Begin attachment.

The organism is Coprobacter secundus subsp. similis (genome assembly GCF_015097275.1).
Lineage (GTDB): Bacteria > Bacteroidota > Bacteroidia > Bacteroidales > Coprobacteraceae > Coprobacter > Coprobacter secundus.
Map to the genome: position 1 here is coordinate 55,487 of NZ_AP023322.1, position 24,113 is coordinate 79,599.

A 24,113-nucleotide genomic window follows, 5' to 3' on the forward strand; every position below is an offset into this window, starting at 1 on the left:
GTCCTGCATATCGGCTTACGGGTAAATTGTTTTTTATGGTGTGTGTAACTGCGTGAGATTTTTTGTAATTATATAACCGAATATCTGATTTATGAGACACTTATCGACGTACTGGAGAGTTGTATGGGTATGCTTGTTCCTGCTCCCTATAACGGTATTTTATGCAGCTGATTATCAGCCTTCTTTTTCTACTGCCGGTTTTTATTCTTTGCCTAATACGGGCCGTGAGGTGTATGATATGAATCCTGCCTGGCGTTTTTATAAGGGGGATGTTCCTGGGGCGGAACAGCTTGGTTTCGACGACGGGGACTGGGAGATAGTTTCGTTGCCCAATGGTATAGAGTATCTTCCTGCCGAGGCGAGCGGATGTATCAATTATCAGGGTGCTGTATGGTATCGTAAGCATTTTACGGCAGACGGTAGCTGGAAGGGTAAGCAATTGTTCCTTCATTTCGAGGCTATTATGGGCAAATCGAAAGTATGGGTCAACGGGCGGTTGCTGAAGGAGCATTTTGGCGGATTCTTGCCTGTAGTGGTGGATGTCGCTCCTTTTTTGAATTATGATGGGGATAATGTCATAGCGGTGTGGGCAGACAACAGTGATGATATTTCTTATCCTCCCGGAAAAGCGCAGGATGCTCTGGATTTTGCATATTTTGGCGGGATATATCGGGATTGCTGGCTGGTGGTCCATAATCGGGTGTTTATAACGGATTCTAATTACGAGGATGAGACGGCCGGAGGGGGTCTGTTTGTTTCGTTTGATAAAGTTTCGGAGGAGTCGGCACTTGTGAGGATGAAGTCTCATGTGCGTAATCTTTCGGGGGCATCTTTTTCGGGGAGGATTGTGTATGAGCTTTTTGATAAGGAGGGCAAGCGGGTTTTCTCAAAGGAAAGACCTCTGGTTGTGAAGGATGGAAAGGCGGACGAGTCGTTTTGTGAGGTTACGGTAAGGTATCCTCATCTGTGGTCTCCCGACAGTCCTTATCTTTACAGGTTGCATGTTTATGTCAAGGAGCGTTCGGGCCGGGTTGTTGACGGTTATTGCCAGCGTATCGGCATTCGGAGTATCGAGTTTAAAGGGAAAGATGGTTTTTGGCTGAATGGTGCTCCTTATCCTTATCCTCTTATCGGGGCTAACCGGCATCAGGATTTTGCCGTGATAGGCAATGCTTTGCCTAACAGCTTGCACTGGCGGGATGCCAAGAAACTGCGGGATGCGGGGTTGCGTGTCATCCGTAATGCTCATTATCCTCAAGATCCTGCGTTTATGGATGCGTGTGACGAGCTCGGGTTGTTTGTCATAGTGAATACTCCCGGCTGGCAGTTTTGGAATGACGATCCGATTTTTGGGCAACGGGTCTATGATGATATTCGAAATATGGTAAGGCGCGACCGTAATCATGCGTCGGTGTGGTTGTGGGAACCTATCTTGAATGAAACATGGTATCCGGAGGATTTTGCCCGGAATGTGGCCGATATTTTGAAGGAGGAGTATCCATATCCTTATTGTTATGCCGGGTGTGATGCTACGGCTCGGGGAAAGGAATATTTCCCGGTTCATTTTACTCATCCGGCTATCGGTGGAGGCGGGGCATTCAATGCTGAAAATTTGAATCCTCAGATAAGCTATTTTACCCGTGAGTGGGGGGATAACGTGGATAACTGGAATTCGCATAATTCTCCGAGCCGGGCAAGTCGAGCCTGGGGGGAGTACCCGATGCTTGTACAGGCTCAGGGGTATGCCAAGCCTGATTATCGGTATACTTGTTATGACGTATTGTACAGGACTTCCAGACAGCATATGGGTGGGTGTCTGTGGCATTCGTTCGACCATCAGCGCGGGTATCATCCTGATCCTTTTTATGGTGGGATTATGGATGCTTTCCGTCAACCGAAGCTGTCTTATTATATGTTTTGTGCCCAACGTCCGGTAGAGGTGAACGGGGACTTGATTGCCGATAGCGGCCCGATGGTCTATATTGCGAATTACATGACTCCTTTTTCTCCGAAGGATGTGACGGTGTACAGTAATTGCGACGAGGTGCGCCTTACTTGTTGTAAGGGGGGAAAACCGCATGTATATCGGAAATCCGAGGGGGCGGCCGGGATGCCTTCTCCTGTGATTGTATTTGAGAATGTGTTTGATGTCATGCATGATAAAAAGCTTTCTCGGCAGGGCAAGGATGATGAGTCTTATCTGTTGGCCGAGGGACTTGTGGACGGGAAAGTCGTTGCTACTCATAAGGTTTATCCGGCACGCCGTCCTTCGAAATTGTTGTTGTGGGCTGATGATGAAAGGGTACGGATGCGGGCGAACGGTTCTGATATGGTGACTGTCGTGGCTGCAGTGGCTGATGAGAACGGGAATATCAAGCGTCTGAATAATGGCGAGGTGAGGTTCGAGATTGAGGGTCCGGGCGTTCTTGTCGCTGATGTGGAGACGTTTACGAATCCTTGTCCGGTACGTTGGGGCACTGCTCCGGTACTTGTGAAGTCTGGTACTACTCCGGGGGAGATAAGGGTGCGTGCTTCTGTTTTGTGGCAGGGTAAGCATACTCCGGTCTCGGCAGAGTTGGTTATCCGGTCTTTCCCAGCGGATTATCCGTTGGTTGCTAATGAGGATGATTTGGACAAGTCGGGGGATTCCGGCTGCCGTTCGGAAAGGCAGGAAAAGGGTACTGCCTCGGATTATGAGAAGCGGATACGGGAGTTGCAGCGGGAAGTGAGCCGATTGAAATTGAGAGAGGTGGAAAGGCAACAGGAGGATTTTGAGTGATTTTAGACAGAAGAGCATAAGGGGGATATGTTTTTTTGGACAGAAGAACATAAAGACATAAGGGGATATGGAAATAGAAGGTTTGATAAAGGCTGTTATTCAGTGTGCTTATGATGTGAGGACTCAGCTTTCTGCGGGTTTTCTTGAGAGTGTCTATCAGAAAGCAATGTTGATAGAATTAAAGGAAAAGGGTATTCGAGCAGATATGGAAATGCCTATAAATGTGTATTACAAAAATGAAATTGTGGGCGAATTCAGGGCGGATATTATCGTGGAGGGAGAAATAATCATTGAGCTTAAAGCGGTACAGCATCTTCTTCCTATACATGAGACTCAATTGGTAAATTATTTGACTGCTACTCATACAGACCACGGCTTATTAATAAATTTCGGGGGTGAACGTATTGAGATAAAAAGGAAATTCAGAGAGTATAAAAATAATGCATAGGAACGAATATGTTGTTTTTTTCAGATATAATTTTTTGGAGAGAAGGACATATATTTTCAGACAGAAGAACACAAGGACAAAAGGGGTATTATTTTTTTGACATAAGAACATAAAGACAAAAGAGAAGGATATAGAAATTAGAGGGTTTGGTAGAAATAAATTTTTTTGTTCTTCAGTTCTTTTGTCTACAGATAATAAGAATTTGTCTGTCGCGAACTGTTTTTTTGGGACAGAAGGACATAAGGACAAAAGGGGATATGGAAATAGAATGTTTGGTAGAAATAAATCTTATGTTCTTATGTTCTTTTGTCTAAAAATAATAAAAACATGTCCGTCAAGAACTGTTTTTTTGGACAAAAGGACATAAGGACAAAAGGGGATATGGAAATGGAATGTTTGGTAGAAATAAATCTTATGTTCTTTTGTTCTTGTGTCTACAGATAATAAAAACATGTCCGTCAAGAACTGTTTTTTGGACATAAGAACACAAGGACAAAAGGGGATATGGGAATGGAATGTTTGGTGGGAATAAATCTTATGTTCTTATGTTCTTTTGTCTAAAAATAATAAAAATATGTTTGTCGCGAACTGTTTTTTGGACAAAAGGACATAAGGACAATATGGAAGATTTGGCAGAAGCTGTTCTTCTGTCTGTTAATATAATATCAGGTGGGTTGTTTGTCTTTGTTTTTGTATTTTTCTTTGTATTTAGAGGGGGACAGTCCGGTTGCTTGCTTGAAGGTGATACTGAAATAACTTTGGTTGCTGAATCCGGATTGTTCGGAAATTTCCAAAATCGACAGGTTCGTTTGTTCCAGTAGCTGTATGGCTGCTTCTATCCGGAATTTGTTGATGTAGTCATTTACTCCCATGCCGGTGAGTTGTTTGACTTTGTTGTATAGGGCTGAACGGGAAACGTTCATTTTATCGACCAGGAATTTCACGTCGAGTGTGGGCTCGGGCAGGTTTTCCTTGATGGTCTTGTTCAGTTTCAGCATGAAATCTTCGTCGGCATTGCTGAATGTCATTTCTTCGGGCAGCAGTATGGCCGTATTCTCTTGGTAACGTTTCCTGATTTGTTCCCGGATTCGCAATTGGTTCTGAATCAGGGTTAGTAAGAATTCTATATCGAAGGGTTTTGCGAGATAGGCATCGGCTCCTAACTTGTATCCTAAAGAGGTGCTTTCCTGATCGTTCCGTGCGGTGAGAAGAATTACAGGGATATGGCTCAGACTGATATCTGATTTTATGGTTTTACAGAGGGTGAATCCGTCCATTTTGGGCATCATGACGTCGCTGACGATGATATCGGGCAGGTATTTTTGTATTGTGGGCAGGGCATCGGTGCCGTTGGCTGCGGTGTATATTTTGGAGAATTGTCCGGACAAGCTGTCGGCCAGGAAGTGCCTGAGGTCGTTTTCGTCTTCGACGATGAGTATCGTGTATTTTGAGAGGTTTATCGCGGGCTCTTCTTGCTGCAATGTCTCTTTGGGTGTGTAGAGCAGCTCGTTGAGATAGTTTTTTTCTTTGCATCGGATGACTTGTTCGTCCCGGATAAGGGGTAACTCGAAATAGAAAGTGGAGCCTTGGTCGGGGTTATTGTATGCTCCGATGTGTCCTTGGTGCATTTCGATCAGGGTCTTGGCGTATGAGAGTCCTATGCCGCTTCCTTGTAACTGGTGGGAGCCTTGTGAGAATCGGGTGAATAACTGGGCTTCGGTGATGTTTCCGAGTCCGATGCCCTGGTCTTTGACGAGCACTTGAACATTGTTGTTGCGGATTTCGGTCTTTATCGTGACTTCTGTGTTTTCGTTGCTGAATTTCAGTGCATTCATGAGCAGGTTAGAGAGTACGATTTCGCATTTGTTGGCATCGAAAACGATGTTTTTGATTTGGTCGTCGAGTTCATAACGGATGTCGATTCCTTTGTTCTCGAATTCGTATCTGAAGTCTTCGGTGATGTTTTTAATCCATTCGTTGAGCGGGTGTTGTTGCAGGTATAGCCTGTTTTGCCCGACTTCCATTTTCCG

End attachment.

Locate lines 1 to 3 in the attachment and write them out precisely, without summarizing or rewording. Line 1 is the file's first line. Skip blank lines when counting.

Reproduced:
The organism is Coprobacter secundus subsp. similis (genome assembly GCF_015097275.1).
Lineage (GTDB): Bacteria > Bacteroidota > Bacteroidia > Bacteroidales > Coprobacteraceae > Coprobacter > Coprobacter secundus.
Map to the genome: position 1 here is coordinate 55,487 of NZ_AP023322.1, position 24,113 is coordinate 79,599.